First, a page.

It Takes Two (1995 film)

It Takes Two is a 1995 American comedy film starring Kirstie Alley, Steve Guttenberg, and Mary-Kate and Ashley Olsen. The title is taken from the song of the same name, by Marvin Gaye and Kim Weston, which is played in the closing credits. The storyline is similar to the 1881 novel, The Prince and the Pauper by Mark Twain, and the 1961 film, The Parent Trap, which in turn is based on the 1949 book Lottie and Lisa by Erich Kästner. Coincidentally, The Parent Trap would be remade three years later, in 1998, with Lindsay Lohan playing the role of both twins. The film was distributed by Warner Bros. through their Warner Bros. Family Entertainment label.

It Takes Two
It takes two.jpg
Theatrical release poster
Directed byAndy Tennant
Written byDeborah Dean Davis
Produced byJames Orr
Jim Cruickshank
Starring
CinematographyKenneth D. Zunder
Edited byRoger Bondelli
Music byRay Foote
Sherman Foote
Production
companies
Rysher Entertainment
Dualstar Productions
Orr & Cruickshank Productions
Distributed byWarner Bros.
Release date
  • November 17, 1995 (1995-11-17)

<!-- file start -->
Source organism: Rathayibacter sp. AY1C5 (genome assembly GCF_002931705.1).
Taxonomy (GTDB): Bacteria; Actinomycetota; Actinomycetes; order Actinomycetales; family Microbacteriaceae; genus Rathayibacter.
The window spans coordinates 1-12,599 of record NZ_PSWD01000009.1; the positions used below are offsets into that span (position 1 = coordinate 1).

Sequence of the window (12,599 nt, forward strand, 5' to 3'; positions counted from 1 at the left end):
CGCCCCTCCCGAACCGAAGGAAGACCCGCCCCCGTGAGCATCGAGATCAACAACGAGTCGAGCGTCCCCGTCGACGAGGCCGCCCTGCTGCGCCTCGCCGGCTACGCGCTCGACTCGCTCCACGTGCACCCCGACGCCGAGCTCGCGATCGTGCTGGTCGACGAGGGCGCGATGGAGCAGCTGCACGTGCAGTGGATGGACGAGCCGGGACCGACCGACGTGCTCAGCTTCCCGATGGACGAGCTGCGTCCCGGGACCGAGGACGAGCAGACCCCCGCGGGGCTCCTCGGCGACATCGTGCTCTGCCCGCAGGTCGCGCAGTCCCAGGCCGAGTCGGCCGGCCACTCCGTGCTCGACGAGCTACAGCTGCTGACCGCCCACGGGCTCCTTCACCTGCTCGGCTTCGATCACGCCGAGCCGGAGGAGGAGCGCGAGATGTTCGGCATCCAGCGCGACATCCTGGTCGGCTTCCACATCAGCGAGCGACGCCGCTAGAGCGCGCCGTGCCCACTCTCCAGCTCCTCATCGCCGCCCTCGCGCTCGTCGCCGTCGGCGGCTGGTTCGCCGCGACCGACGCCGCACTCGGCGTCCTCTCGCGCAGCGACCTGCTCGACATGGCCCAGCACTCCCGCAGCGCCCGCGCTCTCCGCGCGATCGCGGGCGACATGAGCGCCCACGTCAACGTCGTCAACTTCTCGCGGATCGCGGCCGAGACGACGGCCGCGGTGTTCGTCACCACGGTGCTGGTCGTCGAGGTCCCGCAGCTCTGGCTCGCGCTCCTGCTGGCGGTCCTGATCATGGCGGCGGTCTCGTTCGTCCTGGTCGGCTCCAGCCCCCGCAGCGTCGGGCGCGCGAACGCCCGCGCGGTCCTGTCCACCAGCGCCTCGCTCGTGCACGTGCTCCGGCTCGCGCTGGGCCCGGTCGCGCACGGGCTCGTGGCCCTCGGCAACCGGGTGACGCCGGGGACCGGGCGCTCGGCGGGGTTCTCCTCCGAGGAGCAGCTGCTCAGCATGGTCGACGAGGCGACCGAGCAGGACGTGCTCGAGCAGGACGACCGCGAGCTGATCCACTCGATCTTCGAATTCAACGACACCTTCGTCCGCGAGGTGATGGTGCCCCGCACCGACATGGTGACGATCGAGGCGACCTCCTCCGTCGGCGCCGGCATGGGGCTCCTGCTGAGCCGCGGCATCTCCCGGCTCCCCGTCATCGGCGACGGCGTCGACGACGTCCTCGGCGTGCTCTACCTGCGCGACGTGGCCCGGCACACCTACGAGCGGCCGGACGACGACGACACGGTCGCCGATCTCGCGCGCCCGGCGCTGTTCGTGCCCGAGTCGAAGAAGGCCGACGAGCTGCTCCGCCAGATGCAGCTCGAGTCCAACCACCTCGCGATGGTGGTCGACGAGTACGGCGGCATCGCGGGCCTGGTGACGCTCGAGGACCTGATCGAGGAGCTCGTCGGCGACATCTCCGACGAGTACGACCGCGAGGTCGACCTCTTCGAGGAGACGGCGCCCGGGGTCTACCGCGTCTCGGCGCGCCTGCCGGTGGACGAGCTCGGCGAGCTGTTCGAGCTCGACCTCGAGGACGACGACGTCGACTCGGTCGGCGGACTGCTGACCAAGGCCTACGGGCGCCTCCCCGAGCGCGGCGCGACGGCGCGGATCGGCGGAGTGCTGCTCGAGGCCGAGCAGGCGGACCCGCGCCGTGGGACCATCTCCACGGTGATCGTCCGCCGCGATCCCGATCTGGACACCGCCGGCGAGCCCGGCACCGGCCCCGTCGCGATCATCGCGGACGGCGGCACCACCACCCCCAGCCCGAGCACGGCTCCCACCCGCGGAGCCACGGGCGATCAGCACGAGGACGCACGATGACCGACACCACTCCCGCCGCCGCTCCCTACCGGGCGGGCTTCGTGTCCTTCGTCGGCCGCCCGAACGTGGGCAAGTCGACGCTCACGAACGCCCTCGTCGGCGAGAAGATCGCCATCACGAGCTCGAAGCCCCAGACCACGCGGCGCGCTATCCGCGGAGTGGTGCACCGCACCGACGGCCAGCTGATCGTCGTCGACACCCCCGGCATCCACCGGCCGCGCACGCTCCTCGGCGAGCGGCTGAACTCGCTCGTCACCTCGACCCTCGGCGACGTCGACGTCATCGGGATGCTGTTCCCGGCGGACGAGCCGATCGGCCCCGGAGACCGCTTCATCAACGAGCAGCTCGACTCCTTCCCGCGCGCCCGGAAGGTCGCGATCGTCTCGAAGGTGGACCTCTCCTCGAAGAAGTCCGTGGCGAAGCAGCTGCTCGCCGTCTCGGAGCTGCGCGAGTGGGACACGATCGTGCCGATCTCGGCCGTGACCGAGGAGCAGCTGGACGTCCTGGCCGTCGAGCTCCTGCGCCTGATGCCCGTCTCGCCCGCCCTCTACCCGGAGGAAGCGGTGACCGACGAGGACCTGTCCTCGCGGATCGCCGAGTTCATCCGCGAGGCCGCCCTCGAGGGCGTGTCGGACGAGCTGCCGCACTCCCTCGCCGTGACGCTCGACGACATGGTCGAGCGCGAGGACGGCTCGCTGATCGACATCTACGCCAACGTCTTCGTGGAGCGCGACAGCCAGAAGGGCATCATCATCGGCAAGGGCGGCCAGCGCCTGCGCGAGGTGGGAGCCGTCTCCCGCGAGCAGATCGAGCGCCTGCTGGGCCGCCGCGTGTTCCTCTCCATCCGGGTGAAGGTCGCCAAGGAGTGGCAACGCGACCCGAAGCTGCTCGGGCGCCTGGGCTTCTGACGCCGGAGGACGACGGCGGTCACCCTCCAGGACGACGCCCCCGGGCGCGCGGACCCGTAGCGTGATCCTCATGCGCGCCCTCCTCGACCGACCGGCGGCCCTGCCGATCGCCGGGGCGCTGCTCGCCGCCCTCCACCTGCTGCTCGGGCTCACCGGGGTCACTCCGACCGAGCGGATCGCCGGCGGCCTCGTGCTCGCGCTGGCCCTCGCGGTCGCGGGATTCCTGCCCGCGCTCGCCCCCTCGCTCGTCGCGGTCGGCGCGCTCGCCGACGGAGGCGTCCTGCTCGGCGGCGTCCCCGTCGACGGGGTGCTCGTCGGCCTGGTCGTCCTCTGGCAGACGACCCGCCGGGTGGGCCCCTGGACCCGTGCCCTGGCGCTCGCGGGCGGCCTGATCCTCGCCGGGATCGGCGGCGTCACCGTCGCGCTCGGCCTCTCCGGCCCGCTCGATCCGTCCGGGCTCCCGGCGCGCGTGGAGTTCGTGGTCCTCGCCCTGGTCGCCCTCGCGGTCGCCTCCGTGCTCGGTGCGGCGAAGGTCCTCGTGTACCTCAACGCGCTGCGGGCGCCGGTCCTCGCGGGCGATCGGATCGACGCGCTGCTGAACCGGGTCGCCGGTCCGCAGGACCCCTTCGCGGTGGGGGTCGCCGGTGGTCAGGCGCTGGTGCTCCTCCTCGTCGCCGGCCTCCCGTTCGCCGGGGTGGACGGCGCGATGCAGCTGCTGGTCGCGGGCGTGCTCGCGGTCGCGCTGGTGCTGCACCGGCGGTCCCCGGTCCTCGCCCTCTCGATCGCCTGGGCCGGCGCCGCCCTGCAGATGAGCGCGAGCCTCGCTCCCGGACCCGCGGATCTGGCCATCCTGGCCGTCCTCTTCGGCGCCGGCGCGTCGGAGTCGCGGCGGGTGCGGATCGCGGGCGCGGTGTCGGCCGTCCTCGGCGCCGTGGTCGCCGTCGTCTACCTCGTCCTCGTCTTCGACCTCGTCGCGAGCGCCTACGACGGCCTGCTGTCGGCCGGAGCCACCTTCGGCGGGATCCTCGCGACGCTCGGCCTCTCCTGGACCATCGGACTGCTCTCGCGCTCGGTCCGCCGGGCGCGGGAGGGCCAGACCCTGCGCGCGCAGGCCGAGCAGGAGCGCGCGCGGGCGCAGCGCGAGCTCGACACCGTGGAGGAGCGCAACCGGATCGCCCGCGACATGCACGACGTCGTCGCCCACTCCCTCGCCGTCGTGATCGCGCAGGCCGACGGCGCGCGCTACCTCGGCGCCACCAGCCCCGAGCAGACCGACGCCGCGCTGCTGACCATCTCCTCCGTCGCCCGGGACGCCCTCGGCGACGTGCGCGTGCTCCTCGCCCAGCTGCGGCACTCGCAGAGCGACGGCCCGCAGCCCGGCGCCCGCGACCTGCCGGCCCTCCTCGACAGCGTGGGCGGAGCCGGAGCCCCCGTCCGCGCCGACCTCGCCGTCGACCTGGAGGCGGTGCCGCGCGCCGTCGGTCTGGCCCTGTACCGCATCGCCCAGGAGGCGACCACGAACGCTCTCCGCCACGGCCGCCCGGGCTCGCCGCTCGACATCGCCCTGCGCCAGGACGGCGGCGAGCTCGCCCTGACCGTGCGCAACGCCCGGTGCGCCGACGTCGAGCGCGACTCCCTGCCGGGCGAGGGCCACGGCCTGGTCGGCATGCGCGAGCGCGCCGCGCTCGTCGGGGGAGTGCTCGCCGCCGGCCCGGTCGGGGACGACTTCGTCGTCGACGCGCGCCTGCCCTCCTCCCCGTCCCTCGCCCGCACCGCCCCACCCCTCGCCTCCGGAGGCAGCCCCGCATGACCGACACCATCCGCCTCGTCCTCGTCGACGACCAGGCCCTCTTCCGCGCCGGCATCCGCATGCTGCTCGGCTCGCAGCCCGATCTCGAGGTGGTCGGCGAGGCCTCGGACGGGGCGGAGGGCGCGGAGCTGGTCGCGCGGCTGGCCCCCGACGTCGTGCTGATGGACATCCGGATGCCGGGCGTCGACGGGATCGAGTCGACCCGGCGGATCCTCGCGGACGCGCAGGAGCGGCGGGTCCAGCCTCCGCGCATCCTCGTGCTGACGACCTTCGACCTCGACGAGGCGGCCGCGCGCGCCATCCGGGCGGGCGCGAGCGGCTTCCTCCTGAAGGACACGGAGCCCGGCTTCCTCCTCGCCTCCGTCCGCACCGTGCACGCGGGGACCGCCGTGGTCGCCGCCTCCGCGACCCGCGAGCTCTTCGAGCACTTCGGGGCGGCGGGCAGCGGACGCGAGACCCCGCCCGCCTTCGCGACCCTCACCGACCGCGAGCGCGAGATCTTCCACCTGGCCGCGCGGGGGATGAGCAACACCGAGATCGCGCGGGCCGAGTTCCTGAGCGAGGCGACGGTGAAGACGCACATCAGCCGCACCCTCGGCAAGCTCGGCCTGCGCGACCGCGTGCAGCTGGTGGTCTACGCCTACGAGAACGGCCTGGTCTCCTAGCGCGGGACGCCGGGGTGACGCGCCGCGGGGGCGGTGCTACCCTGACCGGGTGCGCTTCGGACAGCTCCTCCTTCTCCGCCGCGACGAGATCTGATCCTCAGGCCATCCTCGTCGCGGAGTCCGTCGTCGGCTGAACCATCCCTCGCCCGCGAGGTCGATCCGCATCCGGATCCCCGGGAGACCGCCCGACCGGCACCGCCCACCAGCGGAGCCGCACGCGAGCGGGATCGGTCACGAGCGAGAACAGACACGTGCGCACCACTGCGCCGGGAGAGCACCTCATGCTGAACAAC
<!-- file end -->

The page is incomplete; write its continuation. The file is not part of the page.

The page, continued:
Running time
101 minutes
CountryUnited States
LanguageEnglish
Box office$19.5 million[1]

PlotEdit

Amanda Lemmon is a nine-year-old orphan who is being sought after by the Butkises, a family known to "collect" kids. She actually wants Diane Barrows, her social worker, to adopt her instead. Diane would like to do so, but authorities will not let her because of her low salary and unmarried status. While at summer camp, Amanda meets a girl named Alyssa Callaway, who looks just like Amanda. She's just come home from boarding school, only to find that her father and the camp's owner, Roger, is about to marry Clarice Kensington, an overbearing, self-centered, gold-digging socialite.

Amanda and Alyssa soon become acquainted, each longing for the other's life and decide to switch places. While Amanda adapts to Alyssa's wealthy lifestyle and Alyssa gets to experience summer camp, they get to know the other's parental figure and discover that Roger and Diane would be perfect for each other. Desperate to set them up, they arrange many meetings between them, hoping that they'll fall in love.

Roger and Diane do seem to hit it off upon meeting, as she is pleasantly surprised with his kind and humble nature despite his wealth, and he, with her help, is able to work up the courage to visit the camp again, which he has not done since his first wife (and Alyssa's mother) died, due to painful memories of her untimely death.

Upon having spied Roger and Diane laughing and swimming together in the lake one afternoon, Clarice manipulates Roger into moving the wedding up from the next month to the next day and Amanda, while posing as Alyssa, finds out that she plans on sending her off to boarding school in Tibet afterward. Meanwhile, Alyssa ends up being adopted without Diane's knowledge while posing as Amanda, and placed in the Butkis home by child services. She then discovers the only reason the Butkises had adopted so many kids was to put them to work in their salvage yard as slave laborers.